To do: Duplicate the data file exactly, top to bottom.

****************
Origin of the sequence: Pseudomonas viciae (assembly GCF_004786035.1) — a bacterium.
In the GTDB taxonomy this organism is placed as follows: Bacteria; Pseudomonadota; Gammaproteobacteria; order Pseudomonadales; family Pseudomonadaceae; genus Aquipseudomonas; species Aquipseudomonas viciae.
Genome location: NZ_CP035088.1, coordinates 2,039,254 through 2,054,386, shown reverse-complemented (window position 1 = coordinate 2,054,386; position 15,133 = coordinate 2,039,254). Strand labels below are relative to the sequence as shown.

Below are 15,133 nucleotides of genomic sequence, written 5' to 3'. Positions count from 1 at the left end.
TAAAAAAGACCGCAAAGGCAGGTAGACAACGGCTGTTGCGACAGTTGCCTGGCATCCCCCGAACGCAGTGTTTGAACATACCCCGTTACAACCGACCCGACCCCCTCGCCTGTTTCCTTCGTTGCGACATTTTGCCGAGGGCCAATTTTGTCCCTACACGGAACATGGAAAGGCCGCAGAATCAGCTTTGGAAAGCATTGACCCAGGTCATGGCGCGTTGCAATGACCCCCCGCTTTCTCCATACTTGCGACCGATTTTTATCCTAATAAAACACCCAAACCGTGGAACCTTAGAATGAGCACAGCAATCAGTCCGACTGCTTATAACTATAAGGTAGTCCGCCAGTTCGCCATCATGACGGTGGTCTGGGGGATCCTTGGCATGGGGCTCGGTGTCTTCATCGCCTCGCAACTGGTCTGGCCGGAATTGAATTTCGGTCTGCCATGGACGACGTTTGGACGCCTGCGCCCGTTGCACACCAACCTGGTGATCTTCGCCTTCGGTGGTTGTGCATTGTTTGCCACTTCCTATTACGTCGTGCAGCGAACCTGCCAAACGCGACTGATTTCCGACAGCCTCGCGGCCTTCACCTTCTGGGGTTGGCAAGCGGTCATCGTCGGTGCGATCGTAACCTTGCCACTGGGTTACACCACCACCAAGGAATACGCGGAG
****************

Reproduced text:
Origin of the sequence: Pseudomonas viciae (assembly GCF_004786035.1) — a bacterium.
In the GTDB taxonomy this organism is placed as follows: Bacteria; Pseudomonadota; Gammaproteobacteria; order Pseudomonadales; family Pseudomonadaceae; genus Aquipseudomonas; species Aquipseudomonas viciae.
Genome location: NZ_CP035088.1, coordinates 2,039,254 through 2,054,386, shown reverse-complemented (window position 1 = coordinate 2,054,386; position 15,133 = coordinate 2,039,254). Strand labels below are relative to the sequence as shown.

Below are 15,133 nucleotides of genomic sequence, written 5' to 3'. Positions count from 1 at the left end.
TAAAAAAGACCGCAAAGGCAGGTAGACAACGGCTGTTGCGACAGTTGCCTGGCATCCCCCGAACGCAGTGTTTGAACATACCCCGTTACAACCGACCCGACCCCCTCGCCTGTTTCCTTCGTTGCGACATTTTGCCGAGGGCCAATTTTGTCCCTACACGGAACATGGAAAGGCCGCAGAATCAGCTTTGGAAAGCATTGACCCAGGTCATGGCGCGTTGCAATGACCCCCCGCTTTCTCCATACTTGCGACCGATTTTTATCCTAATAAAACACCCAAACCGTGGAACCTTAGAATGAGCACAGCAATCAGTCCGACTGCTTATAACTATAAGGTAGTCCGCCAGTTCGCCATCATGACGGTGGTCTGGGGGATCCTTGGCATGGGGCTCGGTGTCTTCATCGCCTCGCAACTGGTCTGGCCGGAATTGAATTTCGGTCTGCCATGGACGACGTTTGGACGCCTGCGCCCGTTGCACACCAACCTGGTGATCTTCGCCTTCGGTGGTTGTGCATTGTTTGCCACTTCCTATTACGTCGTGCAGCGAACCTGCCAAACGCGACTGATTTCCGACAGCCTCGCGGCCTTCACCTTCTGGGGTTGGCAAGCGGTCATCGTCGGTGCGATCGTAACCTTGCCACTGGGTTACACCACCACCAAGGAATACGCGGAG